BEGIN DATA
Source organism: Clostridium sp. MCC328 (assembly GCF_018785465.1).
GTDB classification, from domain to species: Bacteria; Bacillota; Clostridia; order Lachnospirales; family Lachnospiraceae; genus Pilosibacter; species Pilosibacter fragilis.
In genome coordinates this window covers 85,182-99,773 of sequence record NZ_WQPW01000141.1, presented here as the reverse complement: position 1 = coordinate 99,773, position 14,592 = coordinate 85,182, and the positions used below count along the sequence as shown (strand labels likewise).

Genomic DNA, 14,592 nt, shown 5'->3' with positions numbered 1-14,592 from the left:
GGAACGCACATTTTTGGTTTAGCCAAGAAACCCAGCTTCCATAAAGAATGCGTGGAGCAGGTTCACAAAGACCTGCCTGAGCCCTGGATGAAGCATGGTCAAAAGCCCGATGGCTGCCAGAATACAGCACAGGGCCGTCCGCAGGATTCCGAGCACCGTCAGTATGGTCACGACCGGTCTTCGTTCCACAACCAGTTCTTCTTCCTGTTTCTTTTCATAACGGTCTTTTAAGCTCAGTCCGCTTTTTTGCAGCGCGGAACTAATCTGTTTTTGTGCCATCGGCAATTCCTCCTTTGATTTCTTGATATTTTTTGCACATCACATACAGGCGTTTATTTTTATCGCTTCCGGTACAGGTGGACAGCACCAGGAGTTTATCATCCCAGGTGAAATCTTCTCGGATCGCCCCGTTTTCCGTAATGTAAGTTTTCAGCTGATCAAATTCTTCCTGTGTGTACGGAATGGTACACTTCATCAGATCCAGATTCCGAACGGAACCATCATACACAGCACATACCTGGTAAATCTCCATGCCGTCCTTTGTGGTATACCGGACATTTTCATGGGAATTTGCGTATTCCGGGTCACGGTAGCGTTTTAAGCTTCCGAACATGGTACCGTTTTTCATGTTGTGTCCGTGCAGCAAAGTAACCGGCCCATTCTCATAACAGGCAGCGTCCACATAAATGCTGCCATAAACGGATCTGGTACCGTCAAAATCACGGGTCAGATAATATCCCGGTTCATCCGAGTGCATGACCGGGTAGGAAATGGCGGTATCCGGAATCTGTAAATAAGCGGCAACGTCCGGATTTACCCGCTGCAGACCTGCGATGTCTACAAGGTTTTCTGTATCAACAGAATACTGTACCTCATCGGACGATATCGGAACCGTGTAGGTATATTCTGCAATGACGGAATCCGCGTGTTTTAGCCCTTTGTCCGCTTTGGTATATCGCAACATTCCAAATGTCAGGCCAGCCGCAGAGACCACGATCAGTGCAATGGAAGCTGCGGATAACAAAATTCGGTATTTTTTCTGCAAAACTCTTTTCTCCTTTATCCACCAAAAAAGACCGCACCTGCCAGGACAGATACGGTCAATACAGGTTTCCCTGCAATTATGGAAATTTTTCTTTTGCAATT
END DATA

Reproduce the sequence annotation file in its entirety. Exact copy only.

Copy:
Source organism: Clostridium sp. MCC328 (assembly GCF_018785465.1).
GTDB classification, from domain to species: Bacteria; Bacillota; Clostridia; order Lachnospirales; family Lachnospiraceae; genus Pilosibacter; species Pilosibacter fragilis.
In genome coordinates this window covers 85,182-99,773 of sequence record NZ_WQPW01000141.1, presented here as the reverse complement: position 1 = coordinate 99,773, position 14,592 = coordinate 85,182, and the positions used below count along the sequence as shown (strand labels likewise).

Genomic DNA, 14,592 nt, shown 5'->3' with positions numbered 1-14,592 from the left:
GGAACGCACATTTTTGGTTTAGCCAAGAAACCCAGCTTCCATAAAGAATGCGTGGAGCAGGTTCACAAAGACCTGCCTGAGCCCTGGATGAAGCATGGTCAAAAGCCCGATGGCTGCCAGAATACAGCACAGGGCCGTCCGCAGGATTCCGAGCACCGTCAGTATGGTCACGACCGGTCTTCGTTCCACAACCAGTTCTTCTTCCTGTTTCTTTTCATAACGGTCTTTTAAGCTCAGTCCGCTTTTTTGCAGCGCGGAACTAATCTGTTTTTGTGCCATCGGCAATTCCTCCTTTGATTTCTTGATATTTTTTGCACATCACATACAGGCGTTTATTTTTATCGCTTCCGGTACAGGTGGACAGCACCAGGAGTTTATCATCCCAGGTGAAATCTTCTCGGATCGCCCCGTTTTCCGTAATGTAAGTTTTCAGCTGATCAAATTCTTCCTGTGTGTACGGAATGGTACACTTCATCAGATCCAGATTCCGAACGGAACCATCATACACAGCACATACCTGGTAAATCTCCATGCCGTCCTTTGTGGTATACCGGACATTTTCATGGGAATTTGCGTATTCCGGGTCACGGTAGCGTTTTAAGCTTCCGAACATGGTACCGTTTTTCATGTTGTGTCCGTGCAGCAAAGTAACCGGCCCATTCTCATAACAGGCAGCGTCCACATAAATGCTGCCATAAACGGATCTGGTACCGTCAAAATCACGGGTCAGATAATATCCCGGTTCATCCGAGTGCATGACCGGGTAGGAAATGGCGGTATCCGGAATCTGTAAATAAGCGGCAACGTCCGGATTTACCCGCTGCAGACCTGCGATGTCTACAAGGTTTTCTGTATCAACAGAATACTGTACCTCATCGGACGATATCGGAACCGTGTAGGTATATTCTGCAATGACGGAATCCGCGTGTTTTAGCCCTTTGTCCGCTTTGGTATATCGCAACATTCCAAATGTCAGGCCAGCCGCAGAGACCACGATCAGTGCAATGGAAGCTGCGGATAACAAAATTCGGTATTTTTTCTGCAAAACTCTTTTCTCCTTTATCCACCAAAAAAGACCGCACCTGCCAGGACAGATACGGTCAATACAGGTTTCCCTGCAATTATGGAAATTTTTCTTTTGCAATT